Planning Support Systems

Couclesis’s article on planning support systems appears to contradict the communicative model of Aitken’s piece on critical GIS. Couclesis argues that planning models have suffered a trade-off effect of including public sentiment in brainstorming sessions at the expense of hard expertise. The author draws a sharp distinction between the social fluidity of planning and the technical-objectivity of models.

I am uncomfortable with the assertion that participatory planning has a negative impact on the scientific and expert rigor of its products. The more relevant issue is inviting and drawing in an appropriate audience for the task at hand. Locals of an area have detailed knowledge of how processes affect them that rivals scientific knowledge. More often than not, their reporting of changes in the system is more timely and appropriate for model corrections than scientifically verified corrections (the convenience and fitness vs. rigor and accuracy argument). The challenge, as Couclesis points out, is to ensure the mutual cooperation of public and experts. As a geographer it also seems silly to paint experts as divorced from the social implications of their work; wouldn’t experts be the most aware of the limitations of their work? As GIS-users, wouldn’t experts also be grateful for the wealth of knowledge VGI and cooperation with the public produces?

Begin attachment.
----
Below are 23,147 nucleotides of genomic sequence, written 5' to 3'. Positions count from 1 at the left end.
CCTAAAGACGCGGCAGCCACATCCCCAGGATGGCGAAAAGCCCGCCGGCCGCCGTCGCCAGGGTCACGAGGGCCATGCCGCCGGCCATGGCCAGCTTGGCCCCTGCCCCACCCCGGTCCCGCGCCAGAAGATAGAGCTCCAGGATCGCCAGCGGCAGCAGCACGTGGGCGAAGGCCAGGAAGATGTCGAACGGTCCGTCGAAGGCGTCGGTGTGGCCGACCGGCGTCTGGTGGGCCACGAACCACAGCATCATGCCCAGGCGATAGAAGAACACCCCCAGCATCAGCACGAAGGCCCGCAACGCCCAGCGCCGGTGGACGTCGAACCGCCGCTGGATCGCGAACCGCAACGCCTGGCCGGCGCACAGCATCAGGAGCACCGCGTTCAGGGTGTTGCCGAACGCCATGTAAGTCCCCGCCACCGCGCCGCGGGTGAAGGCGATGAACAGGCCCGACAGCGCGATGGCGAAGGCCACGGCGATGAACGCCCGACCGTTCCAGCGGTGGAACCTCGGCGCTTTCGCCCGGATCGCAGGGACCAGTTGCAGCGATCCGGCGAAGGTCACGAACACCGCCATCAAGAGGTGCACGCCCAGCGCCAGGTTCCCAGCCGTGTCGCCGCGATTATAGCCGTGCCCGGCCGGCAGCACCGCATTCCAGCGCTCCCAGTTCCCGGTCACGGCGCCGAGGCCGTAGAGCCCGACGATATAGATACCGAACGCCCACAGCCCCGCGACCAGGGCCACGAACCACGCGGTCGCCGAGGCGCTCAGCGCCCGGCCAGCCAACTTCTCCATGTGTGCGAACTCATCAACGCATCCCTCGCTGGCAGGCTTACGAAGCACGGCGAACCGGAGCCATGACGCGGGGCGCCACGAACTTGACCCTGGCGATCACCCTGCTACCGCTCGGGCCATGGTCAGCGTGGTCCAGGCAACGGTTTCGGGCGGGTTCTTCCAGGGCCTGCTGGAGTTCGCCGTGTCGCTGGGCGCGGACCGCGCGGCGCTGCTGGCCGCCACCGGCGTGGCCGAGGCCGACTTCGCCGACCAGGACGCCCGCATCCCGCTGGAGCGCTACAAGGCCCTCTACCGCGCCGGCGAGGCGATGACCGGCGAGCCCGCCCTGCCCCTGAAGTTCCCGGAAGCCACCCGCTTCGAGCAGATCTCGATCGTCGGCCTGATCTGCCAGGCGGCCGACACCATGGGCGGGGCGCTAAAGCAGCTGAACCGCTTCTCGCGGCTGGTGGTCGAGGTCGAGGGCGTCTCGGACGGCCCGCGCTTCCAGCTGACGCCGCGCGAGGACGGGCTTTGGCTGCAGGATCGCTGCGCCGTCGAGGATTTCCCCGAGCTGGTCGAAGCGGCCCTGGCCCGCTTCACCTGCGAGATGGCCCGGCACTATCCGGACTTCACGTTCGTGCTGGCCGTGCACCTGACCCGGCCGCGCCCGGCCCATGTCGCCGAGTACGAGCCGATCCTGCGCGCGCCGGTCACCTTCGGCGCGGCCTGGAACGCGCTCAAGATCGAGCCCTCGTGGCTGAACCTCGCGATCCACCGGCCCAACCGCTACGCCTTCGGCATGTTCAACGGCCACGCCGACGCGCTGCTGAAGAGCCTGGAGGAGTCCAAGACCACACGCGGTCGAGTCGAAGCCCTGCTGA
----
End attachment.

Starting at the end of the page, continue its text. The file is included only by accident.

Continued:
Finally, the author’s suggestion that “neither the reactive response to changing circumstances nor the futile reliance on forecasts built on variations of business-as-usual scenarios can deal with the mix of pattern and noise that is the future.” initially confused me. It represents a key understanding though that linear extrapolations are insufficient for temporal analyses since one change may have a disproportionately large impact on other factors in the future. In such an unpredictable case, aggregating to a larger temporal scale is a step in reducing uncertainty. A more bold approach may be to rely on a mosaic of deep local understandings to represent a process across a larger extent. Such a method would be incredibly dynamic and may produce counter intuitive results such as those revealed by agent based modeling.


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